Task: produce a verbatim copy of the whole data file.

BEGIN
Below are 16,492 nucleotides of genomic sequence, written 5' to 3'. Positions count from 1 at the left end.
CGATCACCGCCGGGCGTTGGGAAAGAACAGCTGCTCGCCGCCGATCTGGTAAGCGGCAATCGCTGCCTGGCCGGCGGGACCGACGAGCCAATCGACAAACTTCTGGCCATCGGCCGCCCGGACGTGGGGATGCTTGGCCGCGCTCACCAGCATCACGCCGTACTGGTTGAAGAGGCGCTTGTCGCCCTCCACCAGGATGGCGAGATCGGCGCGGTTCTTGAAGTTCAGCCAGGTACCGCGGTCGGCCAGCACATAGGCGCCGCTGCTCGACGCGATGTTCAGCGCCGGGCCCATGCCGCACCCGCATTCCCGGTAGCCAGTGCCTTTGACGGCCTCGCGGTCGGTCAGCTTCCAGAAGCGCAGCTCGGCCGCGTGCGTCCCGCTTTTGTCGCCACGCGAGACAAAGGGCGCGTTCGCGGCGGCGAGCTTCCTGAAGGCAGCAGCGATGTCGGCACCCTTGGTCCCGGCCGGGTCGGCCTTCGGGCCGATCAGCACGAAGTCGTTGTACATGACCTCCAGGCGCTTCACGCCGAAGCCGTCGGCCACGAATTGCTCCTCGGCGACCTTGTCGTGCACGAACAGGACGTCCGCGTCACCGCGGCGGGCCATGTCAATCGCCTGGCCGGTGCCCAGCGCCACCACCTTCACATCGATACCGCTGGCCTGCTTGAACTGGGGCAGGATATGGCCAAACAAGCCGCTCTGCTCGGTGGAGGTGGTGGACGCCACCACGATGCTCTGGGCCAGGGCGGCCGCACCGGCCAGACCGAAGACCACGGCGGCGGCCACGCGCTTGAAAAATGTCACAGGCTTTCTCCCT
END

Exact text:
Below are 16,492 nucleotides of genomic sequence, written 5' to 3'. Positions count from 1 at the left end.
CGATCACCGCCGGGCGTTGGGAAAGAACAGCTGCTCGCCGCCGATCTGGTAAGCGGCAATCGCTGCCTGGCCGGCGGGACCGACGAGCCAATCGACAAACTTCTGGCCATCGGCCGCCCGGACGTGGGGATGCTTGGCCGCGCTCACCAGCATCACGCCGTACTGGTTGAAGAGGCGCTTGTCGCCCTCCACCAGGATGGCGAGATCGGCGCGGTTCTTGAAGTTCAGCCAGGTACCGCGGTCGGCCAGCACATAGGCGCCGCTGCTCGACGCGATGTTCAGCGCCGGGCCCATGCCGCACCCGCATTCCCGGTAGCCAGTGCCTTTGACGGCCTCGCGGTCGGTCAGCTTCCAGAAGCGCAGCTCGGCCGCGTGCGTCCCGCTTTTGTCGCCACGCGAGACAAAGGGCGCGTTCGCGGCGGCGAGCTTCCTGAAGGCAGCAGCGATGTCGGCACCCTTGGTCCCGGCCGGGTCGGCCTTCGGGCCGATCAGCACGAAGTCGTTGTACATGACCTCCAGGCGCTTCACGCCGAAGCCGTCGGCCACGAATTGCTCCTCGGCGACCTTGTCGTGCACGAACAGGACGTCCGCGTCACCGCGGCGGGCCATGTCAATCGCCTGGCCGGTGCCCAGCGCCACCACCTTCACATCGATACCGCTGGCCTGCTTGAACTGGGGCAGGATATGGCCAAACAAGCCGCTCTGCTCGGTGGAGGTGGTGGACGCCACCACGATGCTCTGGGCCAGGGCGGCCGCACCGGCCAGACCGAAGACCACGGCGGCGGCCACGCGCTTGAAAAATGTCACAGGCTTTCTCCCT